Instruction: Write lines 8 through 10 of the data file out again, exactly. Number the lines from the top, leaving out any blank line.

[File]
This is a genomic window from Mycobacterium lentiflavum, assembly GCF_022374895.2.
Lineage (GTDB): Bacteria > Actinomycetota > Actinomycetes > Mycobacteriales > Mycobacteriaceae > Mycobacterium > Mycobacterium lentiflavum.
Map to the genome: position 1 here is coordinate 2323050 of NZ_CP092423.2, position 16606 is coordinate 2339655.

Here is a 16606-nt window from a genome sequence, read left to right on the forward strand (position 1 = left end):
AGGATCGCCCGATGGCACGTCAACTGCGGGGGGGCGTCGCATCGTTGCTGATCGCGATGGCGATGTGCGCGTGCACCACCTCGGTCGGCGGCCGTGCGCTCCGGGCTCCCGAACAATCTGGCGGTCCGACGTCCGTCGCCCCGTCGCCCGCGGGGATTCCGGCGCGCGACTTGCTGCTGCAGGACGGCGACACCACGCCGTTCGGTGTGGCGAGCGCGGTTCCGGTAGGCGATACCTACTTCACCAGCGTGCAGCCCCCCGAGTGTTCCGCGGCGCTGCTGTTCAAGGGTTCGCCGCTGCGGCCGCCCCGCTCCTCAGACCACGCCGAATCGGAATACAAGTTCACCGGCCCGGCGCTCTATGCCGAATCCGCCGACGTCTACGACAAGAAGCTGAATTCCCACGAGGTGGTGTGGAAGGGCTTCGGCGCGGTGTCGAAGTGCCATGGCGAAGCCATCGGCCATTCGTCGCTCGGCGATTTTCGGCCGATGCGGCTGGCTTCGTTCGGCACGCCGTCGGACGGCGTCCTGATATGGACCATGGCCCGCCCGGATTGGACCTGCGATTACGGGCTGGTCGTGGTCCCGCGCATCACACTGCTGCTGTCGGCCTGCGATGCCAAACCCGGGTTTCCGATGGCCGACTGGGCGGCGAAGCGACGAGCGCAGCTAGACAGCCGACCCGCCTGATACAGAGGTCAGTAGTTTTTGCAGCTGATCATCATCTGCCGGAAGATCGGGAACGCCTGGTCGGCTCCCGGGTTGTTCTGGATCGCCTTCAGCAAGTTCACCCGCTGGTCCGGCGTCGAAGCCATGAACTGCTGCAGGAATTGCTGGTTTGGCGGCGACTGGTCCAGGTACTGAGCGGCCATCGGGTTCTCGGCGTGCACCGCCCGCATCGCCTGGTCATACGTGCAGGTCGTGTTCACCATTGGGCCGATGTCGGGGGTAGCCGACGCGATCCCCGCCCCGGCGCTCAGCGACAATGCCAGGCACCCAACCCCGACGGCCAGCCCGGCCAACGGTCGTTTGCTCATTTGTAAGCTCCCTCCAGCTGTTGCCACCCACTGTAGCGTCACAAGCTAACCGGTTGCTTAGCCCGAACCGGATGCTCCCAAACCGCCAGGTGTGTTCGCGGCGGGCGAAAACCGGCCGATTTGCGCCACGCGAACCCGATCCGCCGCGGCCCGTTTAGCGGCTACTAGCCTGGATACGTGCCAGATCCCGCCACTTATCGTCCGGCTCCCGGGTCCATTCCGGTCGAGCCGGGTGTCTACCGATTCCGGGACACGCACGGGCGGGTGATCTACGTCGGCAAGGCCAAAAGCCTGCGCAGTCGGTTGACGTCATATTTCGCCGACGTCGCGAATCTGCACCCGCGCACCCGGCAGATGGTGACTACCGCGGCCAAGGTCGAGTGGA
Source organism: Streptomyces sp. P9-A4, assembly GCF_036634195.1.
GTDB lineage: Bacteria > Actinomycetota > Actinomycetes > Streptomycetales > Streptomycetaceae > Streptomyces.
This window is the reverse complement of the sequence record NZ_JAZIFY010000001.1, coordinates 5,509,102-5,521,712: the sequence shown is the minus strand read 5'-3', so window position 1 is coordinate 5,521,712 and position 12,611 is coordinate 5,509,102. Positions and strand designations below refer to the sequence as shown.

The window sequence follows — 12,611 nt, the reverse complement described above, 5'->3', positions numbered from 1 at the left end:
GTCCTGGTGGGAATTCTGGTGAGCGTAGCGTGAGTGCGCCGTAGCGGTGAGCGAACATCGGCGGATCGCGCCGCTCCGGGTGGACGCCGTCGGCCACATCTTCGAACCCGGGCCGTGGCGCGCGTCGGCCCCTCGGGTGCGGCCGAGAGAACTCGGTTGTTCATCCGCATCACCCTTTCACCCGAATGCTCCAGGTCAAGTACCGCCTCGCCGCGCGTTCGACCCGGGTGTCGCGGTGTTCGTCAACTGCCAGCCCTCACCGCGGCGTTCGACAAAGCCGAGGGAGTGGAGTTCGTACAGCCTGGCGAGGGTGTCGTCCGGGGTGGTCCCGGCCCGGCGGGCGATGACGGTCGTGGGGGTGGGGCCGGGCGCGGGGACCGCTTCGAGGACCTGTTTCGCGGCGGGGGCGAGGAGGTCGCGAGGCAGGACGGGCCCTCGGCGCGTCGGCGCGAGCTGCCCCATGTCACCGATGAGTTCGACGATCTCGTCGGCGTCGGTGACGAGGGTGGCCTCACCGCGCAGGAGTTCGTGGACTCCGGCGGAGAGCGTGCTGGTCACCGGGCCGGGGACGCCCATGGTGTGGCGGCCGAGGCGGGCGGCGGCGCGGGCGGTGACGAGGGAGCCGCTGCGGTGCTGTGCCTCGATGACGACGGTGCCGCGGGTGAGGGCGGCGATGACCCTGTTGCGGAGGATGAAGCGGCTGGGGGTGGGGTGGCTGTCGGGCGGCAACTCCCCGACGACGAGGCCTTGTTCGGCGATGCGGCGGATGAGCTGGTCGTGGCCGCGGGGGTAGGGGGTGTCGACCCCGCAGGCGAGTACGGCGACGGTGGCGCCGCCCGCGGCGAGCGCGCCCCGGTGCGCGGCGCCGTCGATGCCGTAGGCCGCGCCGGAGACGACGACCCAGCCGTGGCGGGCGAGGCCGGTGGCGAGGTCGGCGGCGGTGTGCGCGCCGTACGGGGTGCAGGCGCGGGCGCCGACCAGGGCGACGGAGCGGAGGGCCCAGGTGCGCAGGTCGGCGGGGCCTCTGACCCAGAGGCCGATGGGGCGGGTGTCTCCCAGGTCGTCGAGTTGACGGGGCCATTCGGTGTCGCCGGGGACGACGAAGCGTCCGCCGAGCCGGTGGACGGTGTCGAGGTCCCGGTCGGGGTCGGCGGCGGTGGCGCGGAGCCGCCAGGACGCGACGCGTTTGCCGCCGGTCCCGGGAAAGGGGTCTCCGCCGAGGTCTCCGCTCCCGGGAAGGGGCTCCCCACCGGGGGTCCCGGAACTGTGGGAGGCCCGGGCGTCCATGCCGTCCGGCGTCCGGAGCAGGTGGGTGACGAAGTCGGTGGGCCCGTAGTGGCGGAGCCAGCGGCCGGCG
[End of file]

This window is the reverse complement of the sequence record NZ_JAZIFY010000001.1, coordinates 5,509,102-5,521,712: the sequence shown is the minus strand read 5'-3', so window position 1 is coordinate 5,521,712 and position 12,611 is coordinate 5,509,102. Positions and strand designations below refer to the sequence as shown.

The window sequence follows — 12,611 nt, the reverse complement described above, 5'->3', positions numbered from 1 at the left end:
GTCCTGGTGGGAATTCTGGTGAGCGTAGCGTGAGTGCGCCGTAGCGGTGAGCGAACATCGGCGGATCGCGCCGCTCCGGGTGGACGCCGTCGGCCACATCTTCGAACCCGGGCCGTGGCGCGCGTCGGCCCCTCGGGTGCGGCCGAGAGAACTCGGTTGTTCATCCGCATCACCCTTTCACCCGAATGCTCCAGGTCAAGTACCGCCTCGCCGCGCGTTCGACCCGGGTGTCGCGGTGTTCGTCAACTGCCAGCCCTCACCGCGGCGTTCGACAAAGCCGAGGGAGTGGAGTTCGTACAGCCTGGCGAGGGTGTCGTCCGGGGTGGTCCCGGCCCGGCGGGCGATGACGGTCGTGGGGGTGGGGCCGGGCGCGGGGACCGCTTCGAGGACCTGTTTCGCGGCGGGGGCGAGGAGGTCGCGAGGCAGGACGGGCCCTCGGCGCGTCGGCGCGAGCTGCCCCATGTCACCGATGAGTTCGACGATCTCGTCGGCGTCGGTGACGAGGGTGGCCTCACCGCGCAGGAGTTCGTGGACTCCGGCGGAGAGCGTGCTGGTCACCGGGCCGGGGACGCCCATGGTGTGGCGGCCGAGGCGGGCGGCGGCGCGGGCGGTGACGAGGGAGCCGCTGCGGTGCTGTGCCTCGATGACGACGGTGCCGCGGGTGAGGGCGGCGATGACCCTGTTGCGGAGGATGAAGCGGCTGGGGGTGGGGTGGCTGTCGGGCGGCAACTCCCCGACGACGAGGCCTTGTTCGGCGATGCGGCGGATGAGCTGGTCGTGGCCGCGGGGGTAGGGGGTGTCGACCCCGCAGGCGAGTACGGCGACGGTGGCGCCGCCCGCGGCGAGCGCGCCCCGGTGCGCGGCGCCGTCGATGCCGTAGGCCGCGCCGGAGACGACGACCCAGCCGTGGCGGGCGAGGCCGGTGGCGAGGTCGGCGGCGGTGTGCGCGCCGTACGGGGTGCAGGCGCGGGCGCCGACCAGGGCGACGGAGCGGAGGGCCCAGGTGCGCAGGTCGGCGGGGCCTCTGACCCAGAGGCCGATGGGGCGGGTGTCTCCCAGGTCGTCGAGTTGACGGGGCCATTCGGTGTCGCCGGGGACGACGAAGCGTCCGCCGAGCCGGTGGACGGTGTCGAGGTCCCGGTCGGGGTCGGCGGCGGTGGCGCGGAGCCGCCAGGACGCGACGCGTTTGCCGCCGGTCCCGGGAAAGGGGTCTCCGCCGAGGTCTCCGCTCCCGGGAAGGGGCTCCCCACCGGGGGTCCCGGAACTGTGGGAGGCCCGGGCGTCCATGCCGTCCGGCGTCCGGAGCAGGTGGGTGACGAAGTCGGTGGGCCCGTAGTGGCGGAGCCAGCGGCCGGCG